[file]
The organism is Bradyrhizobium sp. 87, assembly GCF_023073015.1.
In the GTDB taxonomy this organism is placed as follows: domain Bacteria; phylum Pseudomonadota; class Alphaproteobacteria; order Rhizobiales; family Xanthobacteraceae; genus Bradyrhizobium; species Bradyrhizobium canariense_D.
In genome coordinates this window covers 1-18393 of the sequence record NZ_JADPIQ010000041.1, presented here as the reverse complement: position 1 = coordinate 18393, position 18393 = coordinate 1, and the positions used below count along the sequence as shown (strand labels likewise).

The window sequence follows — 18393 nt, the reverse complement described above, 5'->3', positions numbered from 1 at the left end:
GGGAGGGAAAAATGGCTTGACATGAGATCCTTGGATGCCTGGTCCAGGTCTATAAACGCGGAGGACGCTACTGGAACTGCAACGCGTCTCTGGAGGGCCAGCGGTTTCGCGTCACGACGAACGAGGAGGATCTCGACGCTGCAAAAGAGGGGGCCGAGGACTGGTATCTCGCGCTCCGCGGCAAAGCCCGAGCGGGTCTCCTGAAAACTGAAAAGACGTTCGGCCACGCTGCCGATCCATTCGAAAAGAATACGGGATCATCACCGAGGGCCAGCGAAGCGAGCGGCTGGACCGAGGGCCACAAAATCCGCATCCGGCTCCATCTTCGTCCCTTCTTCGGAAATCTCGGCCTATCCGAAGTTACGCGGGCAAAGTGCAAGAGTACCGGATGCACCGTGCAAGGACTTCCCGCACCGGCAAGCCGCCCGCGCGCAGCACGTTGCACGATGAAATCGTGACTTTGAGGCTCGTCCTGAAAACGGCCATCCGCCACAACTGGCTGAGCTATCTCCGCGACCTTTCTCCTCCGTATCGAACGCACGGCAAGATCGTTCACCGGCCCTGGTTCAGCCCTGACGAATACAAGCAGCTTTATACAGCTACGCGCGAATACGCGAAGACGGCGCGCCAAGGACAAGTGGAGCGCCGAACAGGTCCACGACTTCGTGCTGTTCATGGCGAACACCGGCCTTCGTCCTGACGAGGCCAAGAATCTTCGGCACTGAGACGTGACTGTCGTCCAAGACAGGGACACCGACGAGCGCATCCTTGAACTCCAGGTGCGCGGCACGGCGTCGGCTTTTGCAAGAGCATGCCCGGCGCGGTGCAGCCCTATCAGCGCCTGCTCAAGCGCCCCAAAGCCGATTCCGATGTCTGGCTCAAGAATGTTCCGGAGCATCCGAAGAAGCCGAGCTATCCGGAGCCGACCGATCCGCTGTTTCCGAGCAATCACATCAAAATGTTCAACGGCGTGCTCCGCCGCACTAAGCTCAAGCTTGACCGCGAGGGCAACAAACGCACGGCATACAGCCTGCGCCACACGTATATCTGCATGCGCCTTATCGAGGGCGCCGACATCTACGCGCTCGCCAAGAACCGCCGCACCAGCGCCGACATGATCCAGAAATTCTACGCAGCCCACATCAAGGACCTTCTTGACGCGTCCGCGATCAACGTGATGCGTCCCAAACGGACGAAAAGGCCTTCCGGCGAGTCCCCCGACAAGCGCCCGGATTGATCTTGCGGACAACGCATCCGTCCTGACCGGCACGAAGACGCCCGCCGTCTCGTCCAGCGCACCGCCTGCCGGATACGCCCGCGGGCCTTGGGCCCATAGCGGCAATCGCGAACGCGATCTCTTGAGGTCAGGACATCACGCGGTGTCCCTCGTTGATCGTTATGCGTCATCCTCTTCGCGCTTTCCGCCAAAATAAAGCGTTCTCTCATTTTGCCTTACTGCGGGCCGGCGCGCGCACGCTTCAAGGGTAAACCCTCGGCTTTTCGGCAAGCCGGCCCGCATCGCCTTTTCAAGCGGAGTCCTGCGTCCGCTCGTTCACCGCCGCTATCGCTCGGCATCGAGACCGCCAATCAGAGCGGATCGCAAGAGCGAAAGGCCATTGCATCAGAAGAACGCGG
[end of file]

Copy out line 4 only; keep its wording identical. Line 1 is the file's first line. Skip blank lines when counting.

The window sequence follows — 18393 nt, the reverse complement described above, 5'->3', positions numbered from 1 at the left end: